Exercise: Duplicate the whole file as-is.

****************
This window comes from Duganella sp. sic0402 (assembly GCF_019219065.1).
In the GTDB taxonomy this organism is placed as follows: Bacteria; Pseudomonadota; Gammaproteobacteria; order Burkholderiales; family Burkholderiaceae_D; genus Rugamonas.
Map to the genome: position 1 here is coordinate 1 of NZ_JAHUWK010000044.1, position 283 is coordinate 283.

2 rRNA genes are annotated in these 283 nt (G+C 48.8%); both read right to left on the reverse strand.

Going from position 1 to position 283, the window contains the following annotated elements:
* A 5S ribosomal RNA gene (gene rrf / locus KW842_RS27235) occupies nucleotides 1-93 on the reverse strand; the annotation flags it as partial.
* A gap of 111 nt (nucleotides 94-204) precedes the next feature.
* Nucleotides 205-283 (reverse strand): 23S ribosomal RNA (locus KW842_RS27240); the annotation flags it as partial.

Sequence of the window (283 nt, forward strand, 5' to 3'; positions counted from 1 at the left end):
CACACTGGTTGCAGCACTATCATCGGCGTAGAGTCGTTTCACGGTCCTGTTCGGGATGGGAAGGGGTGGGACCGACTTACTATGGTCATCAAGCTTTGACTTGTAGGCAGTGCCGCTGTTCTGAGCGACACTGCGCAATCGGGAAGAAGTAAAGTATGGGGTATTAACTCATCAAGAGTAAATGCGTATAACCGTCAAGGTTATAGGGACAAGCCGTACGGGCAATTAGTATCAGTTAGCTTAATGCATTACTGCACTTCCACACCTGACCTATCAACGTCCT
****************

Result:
This window comes from Duganella sp. sic0402 (assembly GCF_019219065.1).
In the GTDB taxonomy this organism is placed as follows: Bacteria; Pseudomonadota; Gammaproteobacteria; order Burkholderiales; family Burkholderiaceae_D; genus Rugamonas.
Map to the genome: position 1 here is coordinate 1 of NZ_JAHUWK010000044.1, position 283 is coordinate 283.

2 rRNA genes are annotated in these 283 nt (G+C 48.8%); both read right to left on the reverse strand.

Going from position 1 to position 283, the window contains the following annotated elements:
* A 5S ribosomal RNA gene (gene rrf / locus KW842_RS27235) occupies nucleotides 1-93 on the reverse strand; the annotation flags it as partial.
* A gap of 111 nt (nucleotides 94-204) precedes the next feature.
* Nucleotides 205-283 (reverse strand): 23S ribosomal RNA (locus KW842_RS27240); the annotation flags it as partial.

Sequence of the window (283 nt, forward strand, 5' to 3'; positions counted from 1 at the left end):
CACACTGGTTGCAGCACTATCATCGGCGTAGAGTCGTTTCACGGTCCTGTTCGGGATGGGAAGGGGTGGGACCGACTTACTATGGTCATCAAGCTTTGACTTGTAGGCAGTGCCGCTGTTCTGAGCGACACTGCGCAATCGGGAAGAAGTAAAGTATGGGGTATTAACTCATCAAGAGTAAATGCGTATAACCGTCAAGGTTATAGGGACAAGCCGTACGGGCAATTAGTATCAGTTAGCTTAATGCATTACTGCACTTCCACACCTGACCTATCAACGTCCT